6 Tips for Building a Party-Ready Cheese Plate

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The holidays are a time we’re simultaneously trying to indulge and impress, but are also stretching our income way beyond comfort levels. This can make entertaining particularly stressful, especially when planning to include potentially expensive items like gourmet cheese plates in your next dinner party. However, you can have a beautiful and delicious selection of cheeses without breaking the bank if you do some careful research and planning.

Consider the servings


“Density in cheeses will vary from wheel to wheel, making it a little difficult to narrow down the perfect amount, but the average amount of cheese per person should be anywhere between three to five ounces,” says Aaron Heinold, cheesemonger at Foragers Market in DUMBO, Brooklyn. (To help you visualize this, one ounce of cheese is about the same size as a pair of dice.) If you plan to entertain large groups: two pounds for eight people, four pounds for 16 people, eight pounds for 24, etc. “You’ll always want enough, if not a little bit more, than each person may need. There’s nothing worse than having too little cheese,” says Heinold. Plus, any leftovers can go into the best macaroni and cheese or fondue ever.

Don’t let pairing intimidate you


Wine is a perfect pairing that can enhance the flavor of your cheese. “It’s usually a safe bet that a cheese from one particular country will taste amazing next to a wine of the same region. A creamy wedge of Fromager d’Affinois is perfect with a glass of red Bordeaux, or a sharp Fontina would be best paired with a crisp Pinot Grigio. Also try a strong and hoppy beer with an American washed rind cheese,” suggests Heinold. Chances are, the wheel was washed in a beer, or at least something similar to bring out the already intense flavor.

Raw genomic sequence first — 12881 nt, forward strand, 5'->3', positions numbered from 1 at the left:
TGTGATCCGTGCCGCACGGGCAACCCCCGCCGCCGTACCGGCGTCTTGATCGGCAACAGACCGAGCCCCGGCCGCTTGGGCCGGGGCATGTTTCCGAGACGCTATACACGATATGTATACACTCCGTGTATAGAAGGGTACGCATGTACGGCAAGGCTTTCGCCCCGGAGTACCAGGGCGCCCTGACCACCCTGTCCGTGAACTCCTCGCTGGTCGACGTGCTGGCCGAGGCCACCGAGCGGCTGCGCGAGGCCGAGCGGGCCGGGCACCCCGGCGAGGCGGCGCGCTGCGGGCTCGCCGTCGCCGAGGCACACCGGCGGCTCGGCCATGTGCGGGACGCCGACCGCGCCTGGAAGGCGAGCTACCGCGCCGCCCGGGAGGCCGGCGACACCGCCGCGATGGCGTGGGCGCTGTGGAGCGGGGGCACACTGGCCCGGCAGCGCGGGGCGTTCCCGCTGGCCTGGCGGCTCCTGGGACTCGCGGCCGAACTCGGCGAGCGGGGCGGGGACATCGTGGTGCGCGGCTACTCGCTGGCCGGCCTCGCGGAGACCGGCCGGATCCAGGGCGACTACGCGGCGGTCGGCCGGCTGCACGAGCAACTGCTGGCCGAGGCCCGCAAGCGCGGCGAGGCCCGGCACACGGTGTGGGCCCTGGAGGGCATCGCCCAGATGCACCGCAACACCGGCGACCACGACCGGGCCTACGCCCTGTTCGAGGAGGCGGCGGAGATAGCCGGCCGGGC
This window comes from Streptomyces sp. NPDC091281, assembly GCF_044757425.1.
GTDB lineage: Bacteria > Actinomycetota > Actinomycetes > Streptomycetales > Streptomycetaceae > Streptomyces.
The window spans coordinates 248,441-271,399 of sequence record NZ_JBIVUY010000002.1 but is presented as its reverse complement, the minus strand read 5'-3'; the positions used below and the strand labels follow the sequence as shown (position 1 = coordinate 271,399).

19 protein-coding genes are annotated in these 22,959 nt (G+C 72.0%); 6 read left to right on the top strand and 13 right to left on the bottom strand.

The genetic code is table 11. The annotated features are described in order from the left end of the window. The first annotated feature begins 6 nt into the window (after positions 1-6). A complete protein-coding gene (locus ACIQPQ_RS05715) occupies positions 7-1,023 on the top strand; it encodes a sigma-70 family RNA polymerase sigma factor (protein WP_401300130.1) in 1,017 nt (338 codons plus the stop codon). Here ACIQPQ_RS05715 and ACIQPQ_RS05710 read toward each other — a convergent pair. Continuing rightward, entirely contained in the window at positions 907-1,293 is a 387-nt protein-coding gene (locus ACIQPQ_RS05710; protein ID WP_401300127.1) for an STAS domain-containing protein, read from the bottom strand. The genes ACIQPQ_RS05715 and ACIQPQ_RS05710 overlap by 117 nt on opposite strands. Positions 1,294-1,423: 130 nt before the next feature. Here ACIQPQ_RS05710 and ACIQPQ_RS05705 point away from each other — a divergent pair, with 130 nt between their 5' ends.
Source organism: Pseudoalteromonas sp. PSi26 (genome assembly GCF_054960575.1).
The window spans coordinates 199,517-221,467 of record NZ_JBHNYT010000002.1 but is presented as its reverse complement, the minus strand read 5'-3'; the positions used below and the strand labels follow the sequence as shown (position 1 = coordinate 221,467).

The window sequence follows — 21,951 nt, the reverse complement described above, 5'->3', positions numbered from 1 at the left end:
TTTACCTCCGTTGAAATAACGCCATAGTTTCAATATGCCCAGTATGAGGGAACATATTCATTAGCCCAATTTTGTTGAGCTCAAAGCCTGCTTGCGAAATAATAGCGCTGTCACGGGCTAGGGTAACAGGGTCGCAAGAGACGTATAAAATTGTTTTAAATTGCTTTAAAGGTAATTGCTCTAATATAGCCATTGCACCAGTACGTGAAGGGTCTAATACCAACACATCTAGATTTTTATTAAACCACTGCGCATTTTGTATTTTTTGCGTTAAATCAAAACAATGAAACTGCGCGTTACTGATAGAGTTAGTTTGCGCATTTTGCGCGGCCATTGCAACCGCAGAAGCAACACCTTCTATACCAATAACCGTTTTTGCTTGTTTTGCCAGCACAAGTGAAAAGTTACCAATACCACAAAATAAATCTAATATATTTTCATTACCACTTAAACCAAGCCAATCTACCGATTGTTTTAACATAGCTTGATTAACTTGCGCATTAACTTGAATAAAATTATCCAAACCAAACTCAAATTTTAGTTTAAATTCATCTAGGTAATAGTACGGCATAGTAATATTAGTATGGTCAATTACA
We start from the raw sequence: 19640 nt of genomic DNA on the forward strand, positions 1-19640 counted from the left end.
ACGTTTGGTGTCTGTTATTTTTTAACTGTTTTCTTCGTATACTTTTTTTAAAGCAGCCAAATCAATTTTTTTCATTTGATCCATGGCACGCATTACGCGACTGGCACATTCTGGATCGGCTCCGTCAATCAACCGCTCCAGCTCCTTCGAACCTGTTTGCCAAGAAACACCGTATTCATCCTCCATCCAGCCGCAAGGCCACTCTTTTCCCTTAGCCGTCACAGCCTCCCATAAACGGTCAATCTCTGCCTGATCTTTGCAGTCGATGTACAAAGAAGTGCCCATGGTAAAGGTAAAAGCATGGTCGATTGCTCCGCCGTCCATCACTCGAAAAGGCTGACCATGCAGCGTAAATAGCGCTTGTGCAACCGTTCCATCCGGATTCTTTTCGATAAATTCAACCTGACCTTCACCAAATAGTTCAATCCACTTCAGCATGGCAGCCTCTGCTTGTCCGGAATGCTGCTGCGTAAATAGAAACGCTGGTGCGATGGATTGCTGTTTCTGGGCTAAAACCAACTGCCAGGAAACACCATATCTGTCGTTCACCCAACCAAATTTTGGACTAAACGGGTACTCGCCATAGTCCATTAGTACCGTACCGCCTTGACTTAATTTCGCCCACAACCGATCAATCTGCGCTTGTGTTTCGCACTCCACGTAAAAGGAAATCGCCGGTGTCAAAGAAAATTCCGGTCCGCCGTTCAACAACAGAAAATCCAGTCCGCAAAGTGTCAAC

And while tea and cheese might not be the most natural fit for a party, let the concept inspire you to be get creative.

Be strategic with accompaniments


A spicy or smoky mustard could bring out the sweetness of Emmentaler and Gruyere, says Heinold. A sweet preserve or honey can also enhance the taste of a slightly sour goat cheese or an aged and nutty comte. And don’t go too crazy with the crackers—the cheese is the star. “Many people are under the misconception that cheese and crackers are a duo much like peanut butter and jelly, or peas and carrots. A cracker should only serve as a vehicle for your cheese to be appreciated in all of its glory,” says Heinold.

Go for variety


You want each taste to differ from the last, and to excite and intrigue you, says Heinold. The paste (or body) of the cheeses will also play a role in your selection. “Being able to bite into a hard cheese, like a gouda or gruyere, could be followed up with a fudgy alternative like camembert or taleggio. Runny, crumbly, soft, firm, funky, smooth, pasty: these are all descriptions that cover every cheese selection,” says Heinold. Perhaps an array of cheeses tasted from the gooiest to the hardest might make for a fun arrangement of the plate, for those who’d like to make an event of it.

A cheese plate can still be budget-friendly


Don’t have the funds to purchase the oldest and rarest of cheeses for your plate? You can still have a great assortment without breaking the bank. “Local cheese can sometimes be your best bet. Wisconsin, Vermont, New York, and California are all producing amazing cheese varieties that are perfectly reasonable in price. Keep your eyes peeled for large produced international cheeses as well, like Gorgonzola, Swiss, Manchego, or Brie,” says Heinold. These popular styles usually cost a little less. Cheddar, gouda, blues, and goat cheeses could all spare your wallet any stress.

Think outside the box


If your neighborhood is lacking a shop that carries artisanal cheeses, your local grocery store is the perfect location to find great options. “For years, grocery stores have carried a large array of cheeses for every palate. Be on the lookout for packaged cheeses, like Cabot, that you can slice and cut yourself. Feel free to add some other accouterments like sweet grapes or salty charcuterie to complete the presentation,” says Heinold. Like the cheeses, these can also be found in your local markets.

Photo by stu_spivack CC BY-SA